Like what you've read?

On Line Opinion is the only Australian site where you get all sides of the story. We don't
charge, but we need your support. Here�s how you can help.

  • Advertise

    We have a monthly audience of 70,000 and advertising packages from $200 a month.

  • Volunteer

    We always need commissioning editors and sub-editors.

  • Contribute

    Got something to say? Submit an essay.

 The National Forum   Donate   Your Account   On Line Opinion   Forum   Blogs   Polling   About   
On Line Opinion logo ON LINE OPINION - Australia's e-journal of social and political debate


On Line Opinion is a not-for-profit publication and relies on the generosity of its sponsors, editors and contributors. If you would like to help, contact us.


RSS 2.0

What is going on at Fukushima?

By Tom Quirk - posted Wednesday, 6 April 2011

There have been reports on the reactor crisis in Japan that range on the John Cleese scale of alerts all the way from “No worries” to the never before used extreme ”The Saturday barbie is cancelled”. So perhaps one should start with some facts and build up to the uncertainties.

Reactor Types:

There are boiling light water reactors, pressure light water reactors and graphite based reactors, as at Chernobyl, that all require enriched uranium. On the other hand, CANDU heavy water reactors use natural uranium as a fuel. The distinction for CANDU is heavy water enriched in deuterium. Graphite power reactors were operated within the Soviet Bloc but not elsewhere as there has always been a concern about neutron damage to graphite moderators, that is, the elements in the reactor that slow down the neutrons. Most power reactors are boiling or pressure water reactors where the water is both moderator and coolant.


The fuels used are either low enriched uranium, about 2.7% U-235, or mixed oxide fuel that uses weapons grade plutonium along with natural or depleted uranium. The uranium, as an oxide is formed into ceramic pellets that are put in a tube of zirconium alloy. Zirconium is a good conductor of heat and transparent to reactor neutrons. However if the fuel rods reach a temperature of around 1,000 0C then water will oxidize the zirconium releasing hydrogen. Normally a boiling water reactor operates with a water temperature of around 300 0C at a pressure of 75 atmospheres.

Radioactive iodine with a half life of 8 days and cesium with a half life of 30 years are products from the fission of U-235. Iodine, if it falls to the ground is taken into cows’ milk and if drunk by us will concentrate in the thyroid. While cesium has a much longer life, it is not assessed as a significant hazard.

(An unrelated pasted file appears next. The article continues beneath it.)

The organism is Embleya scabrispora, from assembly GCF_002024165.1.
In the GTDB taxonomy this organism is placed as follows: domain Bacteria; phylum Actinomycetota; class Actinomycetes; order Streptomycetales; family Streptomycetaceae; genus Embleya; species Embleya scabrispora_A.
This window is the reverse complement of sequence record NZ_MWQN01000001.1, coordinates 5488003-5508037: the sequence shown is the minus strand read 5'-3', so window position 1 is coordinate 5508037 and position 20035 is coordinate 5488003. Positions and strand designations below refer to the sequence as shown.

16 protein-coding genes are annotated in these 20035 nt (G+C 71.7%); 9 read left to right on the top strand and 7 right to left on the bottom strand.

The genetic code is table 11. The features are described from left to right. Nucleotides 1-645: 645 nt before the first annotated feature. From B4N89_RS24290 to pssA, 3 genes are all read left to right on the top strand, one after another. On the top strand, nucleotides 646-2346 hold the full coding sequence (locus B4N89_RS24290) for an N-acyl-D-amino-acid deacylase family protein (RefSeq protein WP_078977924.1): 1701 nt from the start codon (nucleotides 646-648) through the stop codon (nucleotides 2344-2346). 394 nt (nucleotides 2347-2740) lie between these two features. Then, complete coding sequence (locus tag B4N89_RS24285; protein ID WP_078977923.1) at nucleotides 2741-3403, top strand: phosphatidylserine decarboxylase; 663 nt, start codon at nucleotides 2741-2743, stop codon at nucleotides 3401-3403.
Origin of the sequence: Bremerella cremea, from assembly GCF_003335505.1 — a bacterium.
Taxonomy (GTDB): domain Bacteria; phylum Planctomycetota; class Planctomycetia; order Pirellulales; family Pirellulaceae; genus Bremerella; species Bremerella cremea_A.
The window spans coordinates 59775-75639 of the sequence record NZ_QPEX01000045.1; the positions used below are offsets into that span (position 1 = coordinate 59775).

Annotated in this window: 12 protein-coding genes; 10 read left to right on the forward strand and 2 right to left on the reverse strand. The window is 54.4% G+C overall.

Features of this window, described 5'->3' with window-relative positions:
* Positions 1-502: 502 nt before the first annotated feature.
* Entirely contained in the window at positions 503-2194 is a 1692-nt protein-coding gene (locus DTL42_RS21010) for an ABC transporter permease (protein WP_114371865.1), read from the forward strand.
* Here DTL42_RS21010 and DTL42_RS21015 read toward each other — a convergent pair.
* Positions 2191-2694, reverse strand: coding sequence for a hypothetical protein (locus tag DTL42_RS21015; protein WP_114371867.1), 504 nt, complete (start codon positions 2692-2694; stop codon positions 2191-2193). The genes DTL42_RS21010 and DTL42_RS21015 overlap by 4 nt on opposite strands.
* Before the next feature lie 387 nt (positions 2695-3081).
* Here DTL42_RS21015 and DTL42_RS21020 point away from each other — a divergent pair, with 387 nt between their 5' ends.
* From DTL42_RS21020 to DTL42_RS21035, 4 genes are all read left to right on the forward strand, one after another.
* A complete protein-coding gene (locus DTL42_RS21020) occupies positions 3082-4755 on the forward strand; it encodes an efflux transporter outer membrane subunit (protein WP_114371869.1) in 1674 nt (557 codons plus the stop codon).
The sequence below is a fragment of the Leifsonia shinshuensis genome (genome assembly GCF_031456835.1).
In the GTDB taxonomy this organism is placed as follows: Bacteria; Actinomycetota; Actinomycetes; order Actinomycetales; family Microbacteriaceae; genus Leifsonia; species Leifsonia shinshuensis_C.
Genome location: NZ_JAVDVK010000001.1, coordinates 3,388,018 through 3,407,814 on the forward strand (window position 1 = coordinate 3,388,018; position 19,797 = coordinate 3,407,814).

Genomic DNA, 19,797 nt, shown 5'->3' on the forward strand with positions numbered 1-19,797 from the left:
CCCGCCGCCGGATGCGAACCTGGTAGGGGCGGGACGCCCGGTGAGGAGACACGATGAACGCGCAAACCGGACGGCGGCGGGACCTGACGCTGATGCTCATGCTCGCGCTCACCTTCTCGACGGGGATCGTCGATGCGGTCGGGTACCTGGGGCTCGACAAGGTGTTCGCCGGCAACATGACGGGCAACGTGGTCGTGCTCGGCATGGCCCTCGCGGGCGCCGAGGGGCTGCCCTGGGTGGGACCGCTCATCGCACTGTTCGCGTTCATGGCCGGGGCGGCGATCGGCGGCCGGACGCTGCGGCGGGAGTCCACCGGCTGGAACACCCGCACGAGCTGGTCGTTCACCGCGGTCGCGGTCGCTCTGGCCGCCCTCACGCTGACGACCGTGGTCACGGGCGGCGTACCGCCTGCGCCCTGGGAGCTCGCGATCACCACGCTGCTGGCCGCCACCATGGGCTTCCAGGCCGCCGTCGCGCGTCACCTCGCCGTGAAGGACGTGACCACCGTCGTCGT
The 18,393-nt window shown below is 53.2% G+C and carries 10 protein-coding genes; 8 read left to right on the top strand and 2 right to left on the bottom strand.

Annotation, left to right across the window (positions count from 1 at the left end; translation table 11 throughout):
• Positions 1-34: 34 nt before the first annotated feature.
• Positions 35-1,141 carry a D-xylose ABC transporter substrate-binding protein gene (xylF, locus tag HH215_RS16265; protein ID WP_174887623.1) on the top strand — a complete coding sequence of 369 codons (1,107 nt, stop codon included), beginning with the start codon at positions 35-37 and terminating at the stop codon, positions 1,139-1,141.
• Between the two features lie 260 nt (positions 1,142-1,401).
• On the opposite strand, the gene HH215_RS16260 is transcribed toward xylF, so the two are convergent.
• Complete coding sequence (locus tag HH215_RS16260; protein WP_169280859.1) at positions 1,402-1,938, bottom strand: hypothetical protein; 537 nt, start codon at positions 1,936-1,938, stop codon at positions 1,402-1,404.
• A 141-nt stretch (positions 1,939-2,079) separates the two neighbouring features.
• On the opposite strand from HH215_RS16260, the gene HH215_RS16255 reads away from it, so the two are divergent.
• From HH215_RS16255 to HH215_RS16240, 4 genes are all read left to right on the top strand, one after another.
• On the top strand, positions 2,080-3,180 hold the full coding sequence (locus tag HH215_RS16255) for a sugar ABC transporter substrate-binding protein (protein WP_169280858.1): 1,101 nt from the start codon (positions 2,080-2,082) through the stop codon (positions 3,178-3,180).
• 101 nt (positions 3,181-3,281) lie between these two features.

Japanese Nuclear Power Plants

Japan has 55 power reactors and Fukushima is one of the top fifteen nuclear power plants in the world.

There were 6 operating nuclear reactors at Fukushima for a total of 4,700 MW of electric power.. This is about 75% of the capacity in the Latrobe valley. There are a further 2 reactors totaling 2,800 MW of electric power under construction. The first reactor commenced commercial operation in 1971 and number 6 reactor came on line in 1979. The reactors are all boiling water designs supplied by General Electric for units 1, 2 and 6, by Toshiba for units 3 and 5 and by Hitachi for unit 4.

The Fukushima reactors are all “Generation II” reactors. The reactor is within a steel pressure vessel contained within a second concrete structure. The reactor sits at the top of the building and the concrete structure includes chambers beneath the steel vessel that can be used for emergency venting of steam from the pressure vessel. In addition, the spent fuel rods are kept in adjacent cooling pools at the same level as the reactor.


Past Nuclear Accidents

Before discussing what has or may have happened it is useful to look at the two major events at nuclear power plants, Three Mile Island and Chernobyl.

On March 28, 1979 a light water reactor at the Three Mile Island nuclear power plant suffered a partial meltdown. Within weeks attorneys filed law suits against Metropolitan Edison Company (a subsidiary of General Public Utilities) on behalf of all manner of businesses and residents within 25 miles of the plant. Over 2,000 personal injury claims were filed, with plaintiffs claiming a variety of health injuries caused by gamma radiation exposure. The Pennsylvania district court quickly consolidated the claims into ten test cases. Over the next 15 years, the cases went to the Supreme Court and back, and through various district and appeals courts. Finally, in June 1996 district court judge Sylvia Rambo dismissed the lawsuit granting summary judgment in favor of the defendants. There was no significant radiation exposure beyond the limits of the power station. An estimate of the likely number of deaths from radiation induced cancer is less than one.

  1. Pages:
  2. Page 1
  3. 2
  4. All

Discuss in our Forums

See what other readers are saying about this article!

Click here to read & post comments.

38 posts so far.

Share this:
reddit this reddit thisbookmark with Del.icio.usdigg thisseed newsvineSeed NewsvineStumbleUpon StumbleUponsubmit to propellerkwoff it

About the Author

Tom Quirk is a director of Sementis Limited a privately owned biotechnology company. He has been Chairman of the Victorian Rail Track Corporation, Deputy Chairman of Victorian Energy Networks and Peptech Limited as well as a director of Biota Holdings Limited He worked in CRA Ltd setting up new businesses and also for James D. Wolfensohn in a New York based venture capital fund. He spent 15 years as an experimental research physicist, university lecturer and Oxford don.

Other articles by this Author

All articles by Tom Quirk

Creative Commons LicenseThis work is licensed under a Creative Commons License.

Article Tools
Comment 38 comments
Print Printable version
Subscribe Subscribe
Email Email a friend

About Us Search Discuss Feedback Legals Privacy